A New Stage
Live album shows Harris at her best
By Michael McCall
AUGUST 10, 1998: By the time most modern musical performers reach their 50s, they tend to spend most of their creative energy reflecting on past accomplishments especially in their stage shows. But as Emmylou Harris proves on her new live album, Spyboy, the 51-year-old veteran continues to move forward and seek musical challenges. Harris has always been artistically restless, but her latest collection pushes ever further into new musical territory. As a result, the album offers some of the most lasting and moving music of her career.
Spyboy was, in part, born from dilemma. After releasing 1995's Wrecking Ball, Harris confronted a formidable task: How to reconcile the moody tension of that record with the gentler, more straightforward country of her previous records? Her decision was a daring one: She enlisted a New Orleans rhythm section featuring Neville Brothers bassist Daryl Johnson and jazz drummer Brady Blade. To that, she added emerging alternative-country hero Buddy Miller on guitar and harmony vocals.
The results are remarkable: Harris is known for assembling extraordinary bands, but Spyboy may be her best. Sounding more confident and less delicate than usual, the singer is at the height of her powers on Spyboy. She refashions "Love Hurts," "My Songbird," "Boulder to Birmingham," and especially "Green Pastures" with a mature depth that makes these songs even more impressive than before. The band members get a chance to flex their muscles on the rockers "Ain't Living Long Like This," "Wheels," and "Born to Run" (not the Springsteen song, but a tune written by Paul Kennerley and previously recorded by Harris).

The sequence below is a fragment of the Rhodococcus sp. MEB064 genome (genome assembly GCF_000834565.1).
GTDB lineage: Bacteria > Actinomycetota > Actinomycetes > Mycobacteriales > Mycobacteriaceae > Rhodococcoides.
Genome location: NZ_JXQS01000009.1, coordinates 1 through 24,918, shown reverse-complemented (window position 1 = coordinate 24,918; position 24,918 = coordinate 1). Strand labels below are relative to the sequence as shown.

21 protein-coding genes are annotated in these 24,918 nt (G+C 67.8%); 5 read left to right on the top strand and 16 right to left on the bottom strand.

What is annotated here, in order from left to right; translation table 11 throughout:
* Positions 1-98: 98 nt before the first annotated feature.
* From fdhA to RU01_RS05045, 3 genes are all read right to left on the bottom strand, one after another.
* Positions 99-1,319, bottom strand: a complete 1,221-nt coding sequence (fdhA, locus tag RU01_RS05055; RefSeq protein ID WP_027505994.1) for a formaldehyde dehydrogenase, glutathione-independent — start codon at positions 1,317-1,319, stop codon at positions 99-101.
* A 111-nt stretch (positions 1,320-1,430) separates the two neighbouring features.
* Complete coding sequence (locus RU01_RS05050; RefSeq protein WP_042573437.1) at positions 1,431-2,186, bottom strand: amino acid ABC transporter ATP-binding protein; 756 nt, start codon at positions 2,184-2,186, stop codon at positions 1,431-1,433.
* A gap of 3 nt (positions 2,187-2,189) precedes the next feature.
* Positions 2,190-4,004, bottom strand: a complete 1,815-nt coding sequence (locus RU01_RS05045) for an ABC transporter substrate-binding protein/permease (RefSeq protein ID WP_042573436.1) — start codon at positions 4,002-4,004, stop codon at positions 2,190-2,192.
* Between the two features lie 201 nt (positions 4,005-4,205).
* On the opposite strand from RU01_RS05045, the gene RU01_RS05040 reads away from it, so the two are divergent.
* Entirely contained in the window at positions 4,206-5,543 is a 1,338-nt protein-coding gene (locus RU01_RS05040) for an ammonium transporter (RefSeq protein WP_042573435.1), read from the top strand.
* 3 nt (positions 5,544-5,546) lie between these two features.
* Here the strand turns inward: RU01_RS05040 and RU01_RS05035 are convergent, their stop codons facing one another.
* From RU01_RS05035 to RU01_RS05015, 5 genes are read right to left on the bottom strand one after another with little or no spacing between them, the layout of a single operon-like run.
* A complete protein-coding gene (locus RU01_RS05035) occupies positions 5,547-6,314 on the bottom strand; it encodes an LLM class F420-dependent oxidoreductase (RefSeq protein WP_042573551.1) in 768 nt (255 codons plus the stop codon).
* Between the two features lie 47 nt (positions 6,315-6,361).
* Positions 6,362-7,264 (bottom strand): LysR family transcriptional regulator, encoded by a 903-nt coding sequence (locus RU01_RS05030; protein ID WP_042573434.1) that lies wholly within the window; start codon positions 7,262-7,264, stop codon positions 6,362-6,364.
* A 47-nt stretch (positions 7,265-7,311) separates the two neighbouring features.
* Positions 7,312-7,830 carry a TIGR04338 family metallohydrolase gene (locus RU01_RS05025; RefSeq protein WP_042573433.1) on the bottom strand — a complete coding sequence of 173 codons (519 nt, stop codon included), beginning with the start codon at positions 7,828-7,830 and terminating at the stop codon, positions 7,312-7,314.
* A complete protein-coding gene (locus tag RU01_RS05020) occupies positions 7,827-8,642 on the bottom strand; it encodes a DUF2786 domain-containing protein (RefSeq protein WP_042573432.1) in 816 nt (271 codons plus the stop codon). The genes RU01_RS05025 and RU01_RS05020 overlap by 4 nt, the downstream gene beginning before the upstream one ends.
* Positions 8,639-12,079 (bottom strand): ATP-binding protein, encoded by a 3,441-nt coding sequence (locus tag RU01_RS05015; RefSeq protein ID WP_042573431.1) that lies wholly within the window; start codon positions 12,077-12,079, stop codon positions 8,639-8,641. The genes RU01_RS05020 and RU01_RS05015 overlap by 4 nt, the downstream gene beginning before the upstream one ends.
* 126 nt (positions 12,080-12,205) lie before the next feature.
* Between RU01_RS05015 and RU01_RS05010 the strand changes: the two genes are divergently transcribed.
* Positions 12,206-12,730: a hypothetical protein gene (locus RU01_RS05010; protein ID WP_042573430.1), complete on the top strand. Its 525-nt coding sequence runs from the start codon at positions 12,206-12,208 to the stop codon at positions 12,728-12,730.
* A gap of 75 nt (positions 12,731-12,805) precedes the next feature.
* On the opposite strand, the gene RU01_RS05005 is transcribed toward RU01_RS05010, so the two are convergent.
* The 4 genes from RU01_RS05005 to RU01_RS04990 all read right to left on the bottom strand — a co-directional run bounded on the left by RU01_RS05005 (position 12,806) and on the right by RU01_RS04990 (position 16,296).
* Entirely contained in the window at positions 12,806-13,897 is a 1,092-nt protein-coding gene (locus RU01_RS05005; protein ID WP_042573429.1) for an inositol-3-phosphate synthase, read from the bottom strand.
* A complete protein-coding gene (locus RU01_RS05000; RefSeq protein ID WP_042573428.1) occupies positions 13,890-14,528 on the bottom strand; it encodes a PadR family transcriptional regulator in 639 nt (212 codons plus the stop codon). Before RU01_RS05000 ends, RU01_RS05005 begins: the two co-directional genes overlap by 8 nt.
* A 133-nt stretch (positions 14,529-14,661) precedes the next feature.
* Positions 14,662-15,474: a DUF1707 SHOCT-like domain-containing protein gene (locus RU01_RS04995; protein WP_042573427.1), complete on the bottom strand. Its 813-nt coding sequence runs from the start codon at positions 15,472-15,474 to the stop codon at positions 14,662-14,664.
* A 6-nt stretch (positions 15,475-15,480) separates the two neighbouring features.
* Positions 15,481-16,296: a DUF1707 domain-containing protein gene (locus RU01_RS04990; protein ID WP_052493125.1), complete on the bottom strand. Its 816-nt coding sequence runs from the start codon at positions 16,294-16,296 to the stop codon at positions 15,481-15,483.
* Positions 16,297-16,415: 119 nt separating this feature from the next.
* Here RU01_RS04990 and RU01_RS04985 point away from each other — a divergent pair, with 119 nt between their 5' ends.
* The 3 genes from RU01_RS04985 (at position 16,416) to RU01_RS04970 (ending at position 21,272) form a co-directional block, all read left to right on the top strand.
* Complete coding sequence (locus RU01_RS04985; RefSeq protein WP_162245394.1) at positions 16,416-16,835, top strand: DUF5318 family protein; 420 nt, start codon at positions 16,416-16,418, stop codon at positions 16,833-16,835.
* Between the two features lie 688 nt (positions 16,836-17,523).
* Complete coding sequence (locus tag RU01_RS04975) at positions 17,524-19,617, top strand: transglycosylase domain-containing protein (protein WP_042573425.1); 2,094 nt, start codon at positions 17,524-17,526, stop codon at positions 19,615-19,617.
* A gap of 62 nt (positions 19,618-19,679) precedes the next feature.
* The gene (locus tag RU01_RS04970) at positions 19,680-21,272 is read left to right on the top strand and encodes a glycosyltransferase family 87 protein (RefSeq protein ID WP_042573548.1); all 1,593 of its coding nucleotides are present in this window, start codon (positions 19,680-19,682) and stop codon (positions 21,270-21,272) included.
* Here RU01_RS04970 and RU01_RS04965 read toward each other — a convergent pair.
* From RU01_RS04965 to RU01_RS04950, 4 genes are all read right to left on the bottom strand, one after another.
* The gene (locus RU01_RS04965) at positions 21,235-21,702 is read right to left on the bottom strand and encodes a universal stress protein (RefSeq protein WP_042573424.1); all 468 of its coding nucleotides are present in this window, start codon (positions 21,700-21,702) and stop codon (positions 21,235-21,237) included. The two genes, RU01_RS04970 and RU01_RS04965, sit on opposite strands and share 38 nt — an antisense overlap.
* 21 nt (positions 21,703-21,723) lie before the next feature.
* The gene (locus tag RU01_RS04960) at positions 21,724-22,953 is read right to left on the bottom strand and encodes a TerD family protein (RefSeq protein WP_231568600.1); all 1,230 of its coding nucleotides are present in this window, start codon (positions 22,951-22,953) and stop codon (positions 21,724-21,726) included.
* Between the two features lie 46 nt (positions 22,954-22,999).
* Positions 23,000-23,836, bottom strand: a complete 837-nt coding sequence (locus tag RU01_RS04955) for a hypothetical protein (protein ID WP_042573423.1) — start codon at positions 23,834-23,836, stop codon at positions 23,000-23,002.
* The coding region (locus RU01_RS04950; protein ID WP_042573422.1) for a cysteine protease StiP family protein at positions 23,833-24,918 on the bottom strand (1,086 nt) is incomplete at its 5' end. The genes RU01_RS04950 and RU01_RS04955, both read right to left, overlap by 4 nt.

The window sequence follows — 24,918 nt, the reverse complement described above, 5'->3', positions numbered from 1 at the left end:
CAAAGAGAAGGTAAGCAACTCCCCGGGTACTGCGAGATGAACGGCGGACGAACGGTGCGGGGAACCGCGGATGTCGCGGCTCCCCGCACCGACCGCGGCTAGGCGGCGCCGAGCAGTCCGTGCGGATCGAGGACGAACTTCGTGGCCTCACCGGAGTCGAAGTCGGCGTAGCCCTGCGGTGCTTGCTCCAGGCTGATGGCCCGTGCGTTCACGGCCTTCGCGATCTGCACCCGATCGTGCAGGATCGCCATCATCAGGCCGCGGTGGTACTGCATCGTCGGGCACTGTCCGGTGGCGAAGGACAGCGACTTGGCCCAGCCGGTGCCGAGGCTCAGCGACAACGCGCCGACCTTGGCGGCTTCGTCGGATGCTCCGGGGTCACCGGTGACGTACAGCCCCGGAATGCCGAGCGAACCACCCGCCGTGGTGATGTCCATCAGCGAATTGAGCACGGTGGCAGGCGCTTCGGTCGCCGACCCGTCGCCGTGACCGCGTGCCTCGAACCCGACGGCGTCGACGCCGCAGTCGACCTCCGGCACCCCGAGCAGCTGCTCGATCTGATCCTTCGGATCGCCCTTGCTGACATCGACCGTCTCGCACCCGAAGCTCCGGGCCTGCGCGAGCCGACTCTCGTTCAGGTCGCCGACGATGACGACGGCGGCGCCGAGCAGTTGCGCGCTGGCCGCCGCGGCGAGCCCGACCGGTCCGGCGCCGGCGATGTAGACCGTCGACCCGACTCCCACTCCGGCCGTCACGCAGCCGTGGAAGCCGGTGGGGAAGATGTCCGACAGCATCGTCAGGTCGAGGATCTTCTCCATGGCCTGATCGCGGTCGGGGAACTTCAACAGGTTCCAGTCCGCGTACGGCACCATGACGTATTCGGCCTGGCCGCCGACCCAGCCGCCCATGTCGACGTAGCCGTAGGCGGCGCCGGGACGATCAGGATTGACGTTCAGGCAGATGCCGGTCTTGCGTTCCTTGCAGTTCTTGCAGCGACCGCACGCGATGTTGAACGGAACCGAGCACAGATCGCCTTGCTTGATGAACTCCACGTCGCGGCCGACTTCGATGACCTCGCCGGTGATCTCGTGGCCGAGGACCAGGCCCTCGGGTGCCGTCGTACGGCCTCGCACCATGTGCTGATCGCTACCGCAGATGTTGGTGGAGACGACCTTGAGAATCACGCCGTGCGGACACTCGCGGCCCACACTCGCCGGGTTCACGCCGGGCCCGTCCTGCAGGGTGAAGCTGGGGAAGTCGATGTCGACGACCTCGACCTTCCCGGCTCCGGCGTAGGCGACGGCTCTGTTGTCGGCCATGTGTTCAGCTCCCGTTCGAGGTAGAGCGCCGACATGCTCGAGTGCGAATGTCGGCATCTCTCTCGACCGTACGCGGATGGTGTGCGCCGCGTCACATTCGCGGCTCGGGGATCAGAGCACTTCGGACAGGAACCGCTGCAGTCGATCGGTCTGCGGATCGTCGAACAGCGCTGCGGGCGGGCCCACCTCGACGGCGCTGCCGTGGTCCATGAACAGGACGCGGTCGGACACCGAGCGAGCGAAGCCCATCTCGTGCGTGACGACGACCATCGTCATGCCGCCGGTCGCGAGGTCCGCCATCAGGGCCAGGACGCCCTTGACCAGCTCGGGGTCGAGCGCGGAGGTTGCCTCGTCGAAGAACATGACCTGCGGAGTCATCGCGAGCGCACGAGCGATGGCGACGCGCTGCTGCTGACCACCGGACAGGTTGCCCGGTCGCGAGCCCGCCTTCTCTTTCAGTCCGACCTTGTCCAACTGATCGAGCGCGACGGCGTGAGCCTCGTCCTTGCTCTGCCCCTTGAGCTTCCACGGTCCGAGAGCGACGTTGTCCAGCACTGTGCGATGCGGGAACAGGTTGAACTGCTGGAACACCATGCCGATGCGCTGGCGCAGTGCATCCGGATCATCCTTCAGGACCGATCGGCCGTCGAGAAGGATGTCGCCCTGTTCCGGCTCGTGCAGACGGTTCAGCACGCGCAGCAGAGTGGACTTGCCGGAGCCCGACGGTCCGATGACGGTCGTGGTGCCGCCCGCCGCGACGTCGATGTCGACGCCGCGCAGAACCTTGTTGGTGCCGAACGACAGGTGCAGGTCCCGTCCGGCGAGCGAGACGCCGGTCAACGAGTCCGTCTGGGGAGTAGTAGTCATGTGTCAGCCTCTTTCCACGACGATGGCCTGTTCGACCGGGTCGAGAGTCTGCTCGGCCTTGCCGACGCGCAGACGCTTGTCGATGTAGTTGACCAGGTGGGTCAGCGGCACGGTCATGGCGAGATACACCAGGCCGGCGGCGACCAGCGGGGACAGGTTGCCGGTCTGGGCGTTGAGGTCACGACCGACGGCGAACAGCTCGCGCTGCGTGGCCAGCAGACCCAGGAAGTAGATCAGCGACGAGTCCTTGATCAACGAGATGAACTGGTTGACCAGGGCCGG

When asked about the experience, guitarist Miller says, "It felt like we were doing something special every night. The songs had their arrangements, but during the instrumental breaks, she would let them go where they were going. It wasn't a set eight- or 16-bar solo section."
This freedom allowed the band to turn in an apocalyptic version of David Olney's "Deeper Well," on which Miller, Johnson, and Blade stretch out in a remarkably dynamic instrumental jam. The song is part of a stunning sequence that also features Harris' chilling solo version of "Prayer In Open D" (which she wrote) and an a cappella quartet take on "Calling My Children Home," a song originally recorded by bluegrass group The Country Gentlemen. The album closes on an equally outstanding note with a cover of Wrecking Ball producer Daniel Lanois' "The Maker" the only song on the album that Harris hadn't previously recorded.